The planned speaker for our January Social having pulled out two weeks before the event due to a health emergency, we were truly grateful to member Gilly Halcrow for stepping into the breach with her illustrated talk on the History of Food, Drink and Table Manners. This was a highly appropriate topic, as before the talk the assembled company of 80 members and friends had sat down (with impeccable table manners!) to a light three course meal prepared by the committee consisting of a starter, home-made soup and artisan bread, and assorted desserts.
Beginning with a reference to a meal hosted by the Duke and Duchess of Devonshire at Chatsworth 120 years ago that consisted of twelve courses, Gilly traced the changes in food preparation and consumption from the time of King John and demonstrated how many phrases in the English language have their origin in this sphere. For instance the word “curfew” was originally “couvre-feu” and referred to the practice of covering the open cooking fire at dusk to avoid the danger of the thatched roof catching fire. Food in the early days was served on squares of baked bread or trenchers (hence “a square meal”, “a good trencherman”). Salt was such a valuable commodity that it was used for payment (hence the word “salary”) and guests were defined as sitting above or below the salt. By the time of Queen Elizabeth 1st (1600) trenchers were made of wood. Forks were not widely adopted until the 1700s, gentlemen in particular regarding their use as unmanly, preferring to spear their food with the point of a knife.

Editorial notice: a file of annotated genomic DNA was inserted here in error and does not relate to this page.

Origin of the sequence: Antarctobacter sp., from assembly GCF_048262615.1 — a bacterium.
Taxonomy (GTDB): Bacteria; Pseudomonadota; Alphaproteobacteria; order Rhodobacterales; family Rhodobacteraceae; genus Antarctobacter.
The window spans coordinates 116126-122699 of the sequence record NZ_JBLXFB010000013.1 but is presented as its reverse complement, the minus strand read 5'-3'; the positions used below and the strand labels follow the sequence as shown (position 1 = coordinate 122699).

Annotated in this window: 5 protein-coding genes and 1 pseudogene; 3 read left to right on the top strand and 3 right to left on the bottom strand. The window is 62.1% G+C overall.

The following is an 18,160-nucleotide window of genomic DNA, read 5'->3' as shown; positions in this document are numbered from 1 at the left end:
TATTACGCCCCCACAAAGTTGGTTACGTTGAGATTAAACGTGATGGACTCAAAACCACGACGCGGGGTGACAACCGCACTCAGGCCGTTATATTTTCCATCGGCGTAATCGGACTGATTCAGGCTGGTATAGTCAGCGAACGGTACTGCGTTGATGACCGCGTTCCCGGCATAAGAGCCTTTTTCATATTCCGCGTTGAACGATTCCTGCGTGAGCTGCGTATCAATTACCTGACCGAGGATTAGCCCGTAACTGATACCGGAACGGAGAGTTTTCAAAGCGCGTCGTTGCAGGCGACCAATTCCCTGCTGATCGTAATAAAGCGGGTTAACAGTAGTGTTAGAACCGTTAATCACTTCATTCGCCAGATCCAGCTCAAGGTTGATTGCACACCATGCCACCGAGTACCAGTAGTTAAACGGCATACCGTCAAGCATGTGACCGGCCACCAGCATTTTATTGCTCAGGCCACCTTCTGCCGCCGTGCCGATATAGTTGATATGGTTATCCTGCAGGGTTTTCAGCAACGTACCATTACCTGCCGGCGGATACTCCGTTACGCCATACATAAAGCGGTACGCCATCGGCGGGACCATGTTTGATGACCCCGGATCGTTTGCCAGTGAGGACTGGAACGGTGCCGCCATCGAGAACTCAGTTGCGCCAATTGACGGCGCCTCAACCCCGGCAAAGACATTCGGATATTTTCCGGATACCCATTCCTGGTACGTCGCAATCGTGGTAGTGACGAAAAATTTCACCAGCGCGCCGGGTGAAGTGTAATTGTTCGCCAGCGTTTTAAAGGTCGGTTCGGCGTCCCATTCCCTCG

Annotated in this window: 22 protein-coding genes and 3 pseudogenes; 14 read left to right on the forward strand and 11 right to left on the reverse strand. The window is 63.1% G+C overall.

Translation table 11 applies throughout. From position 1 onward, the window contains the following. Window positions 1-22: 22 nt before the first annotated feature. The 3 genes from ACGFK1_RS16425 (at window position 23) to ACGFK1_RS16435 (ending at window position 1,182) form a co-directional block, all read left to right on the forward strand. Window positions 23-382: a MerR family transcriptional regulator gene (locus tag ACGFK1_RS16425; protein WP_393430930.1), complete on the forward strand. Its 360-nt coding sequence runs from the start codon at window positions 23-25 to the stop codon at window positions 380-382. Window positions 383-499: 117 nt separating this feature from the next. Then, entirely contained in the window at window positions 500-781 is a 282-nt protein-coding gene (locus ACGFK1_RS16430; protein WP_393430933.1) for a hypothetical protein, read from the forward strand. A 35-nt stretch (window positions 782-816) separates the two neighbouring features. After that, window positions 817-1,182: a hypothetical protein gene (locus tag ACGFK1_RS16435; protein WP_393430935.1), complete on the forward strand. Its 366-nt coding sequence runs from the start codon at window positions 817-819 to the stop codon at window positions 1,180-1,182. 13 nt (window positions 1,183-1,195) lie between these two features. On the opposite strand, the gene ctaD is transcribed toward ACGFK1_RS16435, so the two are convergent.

Food and drink had an influence in the financial world: Lloyds of London was originally a coffee shop opened by Edward Lloyd in 1713.
Table manners and etiquette were adopted by the top strata of society in Victorian times and were fully described in the first ever English cookbook “Mrs Beeton’s Book of Household Management”. Mrs Beeton herself was highly influential, although she had a relatively short life, dying in childbirth at the age of 29. Her successors in the 20th and 21st centuries were TV chefs such as Philip Harben (the first TV chef), Fanny Craddock, Margeurite Patten, Graham Kerr (the Galloping Gourmet), Nigella Lawson,
Mary Berry and Prue Leith. All have had an influence but special mention was reserved for Gilly’s favourite, the reliable Delia Smith!
Gilly asked for donations, including her speaker’s fee, to be made to the Friends of Ashdown Forest.
For our February 26th meeting, we are very much hoping to welcome Delia Taylor, the speaker who was due to come in January. Now recovered, her subject was to be “Victorian Street Life”, although she may be persuaded to revert to the subject she was due to speak on in January, “The Glory of MGM Musicals”. Those on our email list will be advised as soon as possible (email@example.com should you wish to be added!). All are welcome: members free, visitors £2.50, starting time 8:15 pm in the Village Hall.